2. What happens if something fails?
    1. Short answer: Fast failing is a key part of learning and therefore essential for Open Innovation to occur.
    2. Long answer: Failing isn't a bad thing especially with the realization that only 1 in 10 efforts are likely to succeed.  It was clear in the discussions that we will need to tolerate failures for the purposes of learning.  Moreover, I think that even if something fails we may want to open up the results -- assuming the parties innovating agree to that -- so someone else can imagine other outcomes.  After all there is a saying that one man's trash is another's treasure and I think that could be true for Open Innovation as well, but in a slightly different way. So fast failing, with the ideal of opening the failure for all to see, is key
  3. Can Open Source be a part of HDS Open Innovation?
    1. Answer: Yes
  4. I've seen some reference to running Open Innovation tracks/programs.  What are they?
    1. Answer:  We have several tracks which are running now and some have been running for many many years.  They include:
      1. Annual Customer Studies - Last year we went on a tour that spanned 15 countries around the world and included qualitative discussions with around 40 customers.  Our topic was Content and Information, and there were some enlightening results.  The year before we did the study with a different focus, Infrastructure/Platform, and visited around the same number of customers.  I suspect that this year we will plan on extending this program to include other key interviewers around the globe and of course select questions will be on the Community as well masquerading as blog posts, polls, discussions and questions.  Our customer study program has a broad impact on our long term directions
      2. Annual Hitachi Technical Council sessions - In many of our geographies we run a 1-2 day session connecting engineering, researchers, executives and planners at HDS with our user base.  This provides an opportunity for our customers to interact with one another and have a direct impact on our current roadmaps.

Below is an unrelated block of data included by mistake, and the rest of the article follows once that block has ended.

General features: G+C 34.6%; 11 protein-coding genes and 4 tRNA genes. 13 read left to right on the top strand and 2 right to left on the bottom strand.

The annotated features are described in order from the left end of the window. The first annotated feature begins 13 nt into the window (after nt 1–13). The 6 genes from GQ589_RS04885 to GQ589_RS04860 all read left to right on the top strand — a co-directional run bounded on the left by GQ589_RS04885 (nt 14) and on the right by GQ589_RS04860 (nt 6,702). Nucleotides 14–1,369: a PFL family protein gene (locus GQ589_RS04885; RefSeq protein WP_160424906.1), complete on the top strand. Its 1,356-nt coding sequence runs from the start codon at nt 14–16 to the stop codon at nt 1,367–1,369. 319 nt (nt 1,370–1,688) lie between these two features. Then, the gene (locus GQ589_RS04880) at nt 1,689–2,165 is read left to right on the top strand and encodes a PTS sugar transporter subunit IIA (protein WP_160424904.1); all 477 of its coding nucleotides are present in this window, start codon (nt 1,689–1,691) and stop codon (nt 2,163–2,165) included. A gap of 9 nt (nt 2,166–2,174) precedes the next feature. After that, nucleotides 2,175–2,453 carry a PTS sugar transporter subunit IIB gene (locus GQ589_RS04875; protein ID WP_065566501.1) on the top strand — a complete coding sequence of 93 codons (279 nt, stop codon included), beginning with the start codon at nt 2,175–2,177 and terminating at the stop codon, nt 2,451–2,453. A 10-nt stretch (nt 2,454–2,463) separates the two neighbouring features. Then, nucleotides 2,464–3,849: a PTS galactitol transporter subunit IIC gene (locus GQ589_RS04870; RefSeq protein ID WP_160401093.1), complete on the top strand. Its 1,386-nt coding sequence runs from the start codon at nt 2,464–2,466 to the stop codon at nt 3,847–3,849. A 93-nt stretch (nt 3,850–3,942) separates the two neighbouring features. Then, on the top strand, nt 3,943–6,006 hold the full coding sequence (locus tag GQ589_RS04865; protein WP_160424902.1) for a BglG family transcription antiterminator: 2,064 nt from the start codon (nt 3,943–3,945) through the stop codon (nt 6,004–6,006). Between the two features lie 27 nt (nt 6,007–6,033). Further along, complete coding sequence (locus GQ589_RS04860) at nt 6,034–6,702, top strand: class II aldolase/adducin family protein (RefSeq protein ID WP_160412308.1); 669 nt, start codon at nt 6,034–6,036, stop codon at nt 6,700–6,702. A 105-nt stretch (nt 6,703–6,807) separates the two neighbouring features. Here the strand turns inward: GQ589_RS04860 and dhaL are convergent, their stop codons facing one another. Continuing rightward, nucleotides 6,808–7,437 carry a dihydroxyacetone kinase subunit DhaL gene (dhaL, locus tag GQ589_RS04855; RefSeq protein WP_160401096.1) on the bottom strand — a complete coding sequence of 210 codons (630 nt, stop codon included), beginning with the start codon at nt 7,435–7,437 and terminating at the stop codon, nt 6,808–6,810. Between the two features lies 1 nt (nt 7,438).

3. Early Access Program - Increasingly we're experimenting on the bleeding edge with new things.  JDSU is one example and there are several others running now as well -- we cannot spill all of our beans now can we -- our aim with this program is to open the door for our customers and partners to consume emerging offerings, co-develop and figure out what routes to market, if any, make sense.
      4. Access to our Research Centers - Hitachi has been expanding research access and footprints around the globe and a key part of their emerging charter is to open their portfolio and thinking more intimately to the markets served by Hitachi.  To make real progress we're focusing on access to the Hitachi Research Centers in our Santa Clara, CA US Headquarters and our research centers in Japan through our Executive Briefing Center program.  So please inquire about access through the EBC.
      5. Developer Network - Increasingly our products are offering user facing APIs that can be consumed so our users, partners, ISVs and community members can build and integrate their own applications.  Already the Hitachi Developer Network has the group called the The specified item was not found. and the overarching site on the Community will grow over time.  (NOTE: I've also noticed the Ab de Kwant has been uploading sample code for interacting with HCP.)